I’m cleaning up my desk so I wanted to return to something in this transcript from John Brennan’s May 7, 2012 conference call with his predecessors at White House czar in attempt to pre-empt the AP’s reporting on UndieBomb 2.0.
Fran Fragos Townsend suggested something that was clear at the time: the Saudis were leaking about the “thwarted plot.”
TOWNSEND: John, we’ve got a source telling us that the tip, like sort of with the cartridge plot, came from the Saudis. All the statements reference international partners in cooperation. You obviously may not want to confirm that, but it would be an opportunity, if it absolutely wrong, to wave us off it.
Brennan doesn’t so much wave her off it — indeed, he admits that some of our friends watch AQAP very closely — but he emphasizes international partners and services enough that, in retrospect, looks like a possible hint of British involvement too.
BRENNAN: What I will say is that we have nested this within the international cooperation among intelligence and security services, and I’m not going to get more specific than that. But as you can imagine, there are certain services that are involved in watching very carefully what AQAP is doing. This was close cooperation with them. But some of the operational sensitivities are of an international dimension. And so, therefore, I really cannot go into anything specific about which country or which service was involved.
Townsend then presses on why the Administration claimed this was not a threat.
TOWNSEND: Very early stages, which is why you’re all saying that it was never a threat to the United States?
This is where Brennan uses his inside control line, while trying to strike back against the legitimate questions why the Administration mobilized the Air Marshals if the bomb was never a threat.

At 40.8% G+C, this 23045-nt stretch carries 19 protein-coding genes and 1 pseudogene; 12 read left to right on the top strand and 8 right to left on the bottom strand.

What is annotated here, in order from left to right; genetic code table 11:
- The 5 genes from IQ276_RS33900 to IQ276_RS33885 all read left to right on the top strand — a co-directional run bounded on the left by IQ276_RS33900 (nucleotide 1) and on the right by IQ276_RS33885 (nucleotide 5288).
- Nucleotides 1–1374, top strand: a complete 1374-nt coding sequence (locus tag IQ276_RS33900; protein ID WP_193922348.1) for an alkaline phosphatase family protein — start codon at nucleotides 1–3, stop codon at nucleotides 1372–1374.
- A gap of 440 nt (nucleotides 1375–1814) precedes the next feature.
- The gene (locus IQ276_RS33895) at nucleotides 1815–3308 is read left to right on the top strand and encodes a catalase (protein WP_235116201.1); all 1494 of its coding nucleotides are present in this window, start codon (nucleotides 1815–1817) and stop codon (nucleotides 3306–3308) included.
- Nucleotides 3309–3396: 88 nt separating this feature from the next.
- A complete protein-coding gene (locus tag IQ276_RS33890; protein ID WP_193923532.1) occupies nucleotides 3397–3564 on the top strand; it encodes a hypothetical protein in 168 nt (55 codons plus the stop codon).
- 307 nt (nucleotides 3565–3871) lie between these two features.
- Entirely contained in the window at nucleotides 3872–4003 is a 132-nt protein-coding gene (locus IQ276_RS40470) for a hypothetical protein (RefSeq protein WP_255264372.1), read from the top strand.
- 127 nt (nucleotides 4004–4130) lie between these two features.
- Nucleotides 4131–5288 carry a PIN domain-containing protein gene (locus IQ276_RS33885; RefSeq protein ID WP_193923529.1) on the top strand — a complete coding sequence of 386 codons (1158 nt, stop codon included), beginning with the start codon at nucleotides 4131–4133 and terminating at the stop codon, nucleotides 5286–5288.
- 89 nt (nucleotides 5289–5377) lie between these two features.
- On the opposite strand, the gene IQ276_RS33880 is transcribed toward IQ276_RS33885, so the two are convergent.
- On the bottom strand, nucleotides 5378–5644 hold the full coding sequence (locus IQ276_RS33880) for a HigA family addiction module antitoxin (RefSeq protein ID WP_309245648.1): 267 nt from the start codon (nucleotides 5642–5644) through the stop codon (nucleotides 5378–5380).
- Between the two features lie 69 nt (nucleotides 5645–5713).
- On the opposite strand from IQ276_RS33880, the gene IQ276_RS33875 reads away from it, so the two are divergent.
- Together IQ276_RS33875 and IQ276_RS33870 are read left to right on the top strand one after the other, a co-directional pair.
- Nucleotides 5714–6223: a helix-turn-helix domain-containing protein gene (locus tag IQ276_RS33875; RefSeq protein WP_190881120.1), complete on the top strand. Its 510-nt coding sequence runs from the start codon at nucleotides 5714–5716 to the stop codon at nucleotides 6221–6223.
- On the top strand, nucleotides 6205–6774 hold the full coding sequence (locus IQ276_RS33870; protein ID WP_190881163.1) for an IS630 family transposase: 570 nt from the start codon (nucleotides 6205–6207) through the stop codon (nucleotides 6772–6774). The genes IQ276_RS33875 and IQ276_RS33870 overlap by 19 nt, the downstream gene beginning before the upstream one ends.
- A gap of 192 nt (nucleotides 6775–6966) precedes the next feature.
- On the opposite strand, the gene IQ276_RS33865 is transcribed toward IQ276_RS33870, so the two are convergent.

BRENNAN: The device itself, as I think the FBI statement said quite clearly, never posed a threat to the American public or to the public. And again, this is sort of wrapped up in the way that we became aware of this device, and the way it was managed, so that it was, again, as far as this device was concerned, it was not a threat. As you all know, one of the real struggles we have is what we don’t know, and so, I see that there was, you know, a press piece that just took issue with, well, if this device was never a threat, why did the President direct, you know, Department of Homeland Security and others to take appropriate measures Well, as we well know, al-Qaeda has tried to carry out simultaneous types of attacks, and so we were confident that we had inside control over the — any plot that might have been associated with this device. But again, you don’t know what you don’t know.
Then Townsend floated something remarkable — and it appears she was doing no more than floating it and didn’t really want an answer: the notion that the bomb was inert.
TOWNSEND: I say this not for a response. I mean, look, the other possibility is that you’re confident because it was inert. So I mean, I’m not looking for you to confirm it but I understand what you’re saying about it was not a threat to the U.S. Thanks. Thanks for your help.
Kind of a notable suggestion from the former Homeland Security Czar.